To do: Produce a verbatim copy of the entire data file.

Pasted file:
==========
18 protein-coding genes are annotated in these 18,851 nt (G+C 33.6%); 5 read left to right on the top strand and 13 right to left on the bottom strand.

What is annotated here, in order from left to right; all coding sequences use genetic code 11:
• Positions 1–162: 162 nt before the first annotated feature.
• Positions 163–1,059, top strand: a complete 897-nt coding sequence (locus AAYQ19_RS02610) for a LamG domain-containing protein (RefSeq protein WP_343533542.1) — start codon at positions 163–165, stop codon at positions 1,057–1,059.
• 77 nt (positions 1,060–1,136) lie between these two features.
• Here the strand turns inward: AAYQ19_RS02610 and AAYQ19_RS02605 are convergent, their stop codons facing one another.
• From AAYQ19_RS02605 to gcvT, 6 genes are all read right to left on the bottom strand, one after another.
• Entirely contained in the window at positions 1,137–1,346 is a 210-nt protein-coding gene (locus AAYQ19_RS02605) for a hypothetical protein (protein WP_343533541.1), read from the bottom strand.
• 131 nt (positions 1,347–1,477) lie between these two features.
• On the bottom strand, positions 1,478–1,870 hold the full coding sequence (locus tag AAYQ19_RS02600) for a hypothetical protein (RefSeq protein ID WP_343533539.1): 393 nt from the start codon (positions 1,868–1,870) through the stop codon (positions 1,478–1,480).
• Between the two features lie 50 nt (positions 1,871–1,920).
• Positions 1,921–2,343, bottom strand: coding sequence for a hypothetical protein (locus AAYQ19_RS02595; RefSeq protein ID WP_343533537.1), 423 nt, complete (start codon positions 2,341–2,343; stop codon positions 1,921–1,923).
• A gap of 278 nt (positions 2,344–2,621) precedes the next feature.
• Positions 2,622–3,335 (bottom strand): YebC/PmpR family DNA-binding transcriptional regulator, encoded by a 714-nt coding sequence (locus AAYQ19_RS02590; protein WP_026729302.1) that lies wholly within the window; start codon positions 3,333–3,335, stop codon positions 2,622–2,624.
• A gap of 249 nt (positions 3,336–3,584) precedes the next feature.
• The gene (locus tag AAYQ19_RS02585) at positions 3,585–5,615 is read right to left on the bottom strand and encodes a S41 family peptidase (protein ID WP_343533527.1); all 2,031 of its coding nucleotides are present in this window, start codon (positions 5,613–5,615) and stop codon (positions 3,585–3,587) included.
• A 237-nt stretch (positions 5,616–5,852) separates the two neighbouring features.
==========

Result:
18 protein-coding genes are annotated in these 18,851 nt (G+C 33.6%); 5 read left to right on the top strand and 13 right to left on the bottom strand.

What is annotated here, in order from left to right; all coding sequences use genetic code 11:
• Positions 1–162: 162 nt before the first annotated feature.
• Positions 163–1,059, top strand: a complete 897-nt coding sequence (locus AAYQ19_RS02610) for a LamG domain-containing protein (RefSeq protein WP_343533542.1) — start codon at positions 163–165, stop codon at positions 1,057–1,059.
• 77 nt (positions 1,060–1,136) lie between these two features.
• Here the strand turns inward: AAYQ19_RS02610 and AAYQ19_RS02605 are convergent, their stop codons facing one another.
• From AAYQ19_RS02605 to gcvT, 6 genes are all read right to left on the bottom strand, one after another.
• Entirely contained in the window at positions 1,137–1,346 is a 210-nt protein-coding gene (locus AAYQ19_RS02605) for a hypothetical protein (protein WP_343533541.1), read from the bottom strand.
• 131 nt (positions 1,347–1,477) lie between these two features.
• On the bottom strand, positions 1,478–1,870 hold the full coding sequence (locus tag AAYQ19_RS02600) for a hypothetical protein (RefSeq protein ID WP_343533539.1): 393 nt from the start codon (positions 1,868–1,870) through the stop codon (positions 1,478–1,480).
• Between the two features lie 50 nt (positions 1,871–1,920).
• Positions 1,921–2,343, bottom strand: coding sequence for a hypothetical protein (locus AAYQ19_RS02595; RefSeq protein ID WP_343533537.1), 423 nt, complete (start codon positions 2,341–2,343; stop codon positions 1,921–1,923).
• A gap of 278 nt (positions 2,344–2,621) precedes the next feature.
• Positions 2,622–3,335 (bottom strand): YebC/PmpR family DNA-binding transcriptional regulator, encoded by a 714-nt coding sequence (locus AAYQ19_RS02590; protein WP_026729302.1) that lies wholly within the window; start codon positions 3,333–3,335, stop codon positions 2,622–2,624.
• A gap of 249 nt (positions 3,336–3,584) precedes the next feature.
• The gene (locus tag AAYQ19_RS02585) at positions 3,585–5,615 is read right to left on the bottom strand and encodes a S41 family peptidase (protein ID WP_343533527.1); all 2,031 of its coding nucleotides are present in this window, start codon (positions 5,613–5,615) and stop codon (positions 3,585–3,587) included.
• A 237-nt stretch (positions 5,616–5,852) separates the two neighbouring features.